Wednesday, October 21, 2020

Boshof Combined School has received an e-technology Smartboard to assist with the continuation of the maths and science extra lessons, without the Maths and Science Leadership Academy facilitator having to drive to Boshof Combined School, from Kimberley, during lockdown and social distancing protocols. This electronic device will allow a local teacher to facilitate the session,together with input from the MSLA teacher using the smartboard technology.

“We needed to find a way that the maths and science extra lesson learners could catch up on all the learning that has been missed this year, whilst taking into account social distancing and the additional risk of facilitators travelling from Kimberley, which is inter-Provincial,” explained Zuki Ndlela, Economic Development Officer for Boshof Solar Power, who have funded this Smartboard.

This device allows remote teaching, as the Smartboard is interactive and projects images by connecting to a computer. Furthermore, there is a possibility that the provision of this Smartboard may also allow for the maths and science extra lesson learners to take advantage of curriculum input offered from international organisations, made possible by the technology.

Although the main purpose of this electronic device is to assist maths and science extra lessons, other learners at the school are also set to benefit.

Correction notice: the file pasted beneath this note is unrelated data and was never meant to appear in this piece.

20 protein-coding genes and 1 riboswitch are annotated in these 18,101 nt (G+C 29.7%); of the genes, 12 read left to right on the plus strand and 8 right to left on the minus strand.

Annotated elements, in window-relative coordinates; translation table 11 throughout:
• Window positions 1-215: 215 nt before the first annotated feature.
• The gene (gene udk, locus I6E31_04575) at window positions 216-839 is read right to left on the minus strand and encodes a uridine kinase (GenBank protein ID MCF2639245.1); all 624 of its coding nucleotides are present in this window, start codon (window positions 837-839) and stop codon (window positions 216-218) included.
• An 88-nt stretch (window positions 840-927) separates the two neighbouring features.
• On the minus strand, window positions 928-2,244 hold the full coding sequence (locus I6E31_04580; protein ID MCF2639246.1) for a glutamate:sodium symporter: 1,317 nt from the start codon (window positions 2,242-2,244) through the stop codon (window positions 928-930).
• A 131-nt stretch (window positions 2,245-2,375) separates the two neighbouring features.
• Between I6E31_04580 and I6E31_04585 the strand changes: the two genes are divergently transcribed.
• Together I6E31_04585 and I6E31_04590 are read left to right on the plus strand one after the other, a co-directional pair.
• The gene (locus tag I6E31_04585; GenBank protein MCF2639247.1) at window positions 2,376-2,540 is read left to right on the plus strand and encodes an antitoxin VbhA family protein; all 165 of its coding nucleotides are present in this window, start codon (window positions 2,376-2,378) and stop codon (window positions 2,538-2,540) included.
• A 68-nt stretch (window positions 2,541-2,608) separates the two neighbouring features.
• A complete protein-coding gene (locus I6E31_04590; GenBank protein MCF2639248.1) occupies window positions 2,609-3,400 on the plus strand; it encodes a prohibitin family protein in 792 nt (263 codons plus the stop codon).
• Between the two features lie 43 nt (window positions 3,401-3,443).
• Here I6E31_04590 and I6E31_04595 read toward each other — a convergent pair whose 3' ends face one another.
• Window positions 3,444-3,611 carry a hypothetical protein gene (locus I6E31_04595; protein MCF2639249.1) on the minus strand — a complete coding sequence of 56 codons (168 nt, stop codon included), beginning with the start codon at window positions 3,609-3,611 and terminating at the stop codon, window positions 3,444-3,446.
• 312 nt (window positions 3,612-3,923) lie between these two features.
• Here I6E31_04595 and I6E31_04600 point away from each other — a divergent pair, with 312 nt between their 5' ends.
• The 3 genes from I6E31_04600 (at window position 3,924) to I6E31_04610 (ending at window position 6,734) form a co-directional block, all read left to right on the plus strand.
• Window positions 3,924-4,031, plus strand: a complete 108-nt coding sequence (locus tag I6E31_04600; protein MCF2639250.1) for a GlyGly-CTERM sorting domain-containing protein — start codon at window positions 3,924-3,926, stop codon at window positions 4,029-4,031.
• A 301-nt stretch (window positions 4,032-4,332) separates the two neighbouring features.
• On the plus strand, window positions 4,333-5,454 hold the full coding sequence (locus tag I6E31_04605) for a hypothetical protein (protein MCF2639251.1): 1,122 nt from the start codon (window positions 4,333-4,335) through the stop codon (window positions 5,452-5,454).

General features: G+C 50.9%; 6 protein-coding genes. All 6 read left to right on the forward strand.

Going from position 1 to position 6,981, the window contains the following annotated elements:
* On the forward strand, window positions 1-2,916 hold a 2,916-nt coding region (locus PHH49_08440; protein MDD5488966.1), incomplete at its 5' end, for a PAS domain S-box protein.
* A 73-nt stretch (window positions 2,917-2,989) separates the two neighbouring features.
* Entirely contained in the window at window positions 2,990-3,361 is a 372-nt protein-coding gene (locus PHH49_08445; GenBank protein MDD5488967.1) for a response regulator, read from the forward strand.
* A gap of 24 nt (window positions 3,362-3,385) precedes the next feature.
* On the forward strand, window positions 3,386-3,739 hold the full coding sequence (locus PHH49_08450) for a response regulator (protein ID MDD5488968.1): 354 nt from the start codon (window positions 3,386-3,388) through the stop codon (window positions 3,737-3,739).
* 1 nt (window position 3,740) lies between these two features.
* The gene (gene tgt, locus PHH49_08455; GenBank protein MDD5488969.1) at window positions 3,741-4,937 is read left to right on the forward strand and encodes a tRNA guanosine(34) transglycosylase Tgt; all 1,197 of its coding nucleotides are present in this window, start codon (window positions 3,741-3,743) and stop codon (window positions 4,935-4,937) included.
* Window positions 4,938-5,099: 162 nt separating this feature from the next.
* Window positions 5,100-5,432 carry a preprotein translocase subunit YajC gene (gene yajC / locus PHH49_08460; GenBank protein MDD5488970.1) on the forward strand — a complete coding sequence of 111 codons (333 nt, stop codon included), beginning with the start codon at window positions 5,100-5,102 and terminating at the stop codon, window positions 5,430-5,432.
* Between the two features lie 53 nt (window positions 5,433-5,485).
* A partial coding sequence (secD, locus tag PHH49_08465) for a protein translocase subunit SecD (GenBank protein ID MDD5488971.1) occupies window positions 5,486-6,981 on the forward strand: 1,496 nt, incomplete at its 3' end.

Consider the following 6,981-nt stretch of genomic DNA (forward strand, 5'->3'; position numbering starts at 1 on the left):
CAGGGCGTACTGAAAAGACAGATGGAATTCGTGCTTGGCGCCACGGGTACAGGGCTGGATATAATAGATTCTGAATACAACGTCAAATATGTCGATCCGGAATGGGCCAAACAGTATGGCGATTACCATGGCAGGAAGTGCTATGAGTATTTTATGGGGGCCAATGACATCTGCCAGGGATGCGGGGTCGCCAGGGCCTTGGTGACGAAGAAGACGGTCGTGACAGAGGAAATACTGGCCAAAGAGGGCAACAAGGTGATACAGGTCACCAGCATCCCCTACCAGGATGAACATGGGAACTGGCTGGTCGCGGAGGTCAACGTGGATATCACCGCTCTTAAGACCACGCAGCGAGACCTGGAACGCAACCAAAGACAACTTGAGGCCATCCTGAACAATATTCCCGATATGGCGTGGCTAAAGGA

“These classes give learners the opportunity to practice the work done in class and because we can focus on higher level questions the learners become more confident and their marks improve,” said Mrs Nicolene Botha, teacher at the Academy.

Funded by Boshof Solar Power, the Maths and Science Leadership Academy from Kimberley, along with local teachers facilitates extra maths and science lessons to the learners at Boshof Combined School, and to two other schools in the area. This education partnership kicked off in 2015 and is specifically aimed at stimulating the desire amongst learners to study STEM (science, technology, engineering, maths). With an estimated 80% of future jobs requiring young people to have some sort of STEM education, it is critical and imperative that learners get support, as early on as possible.

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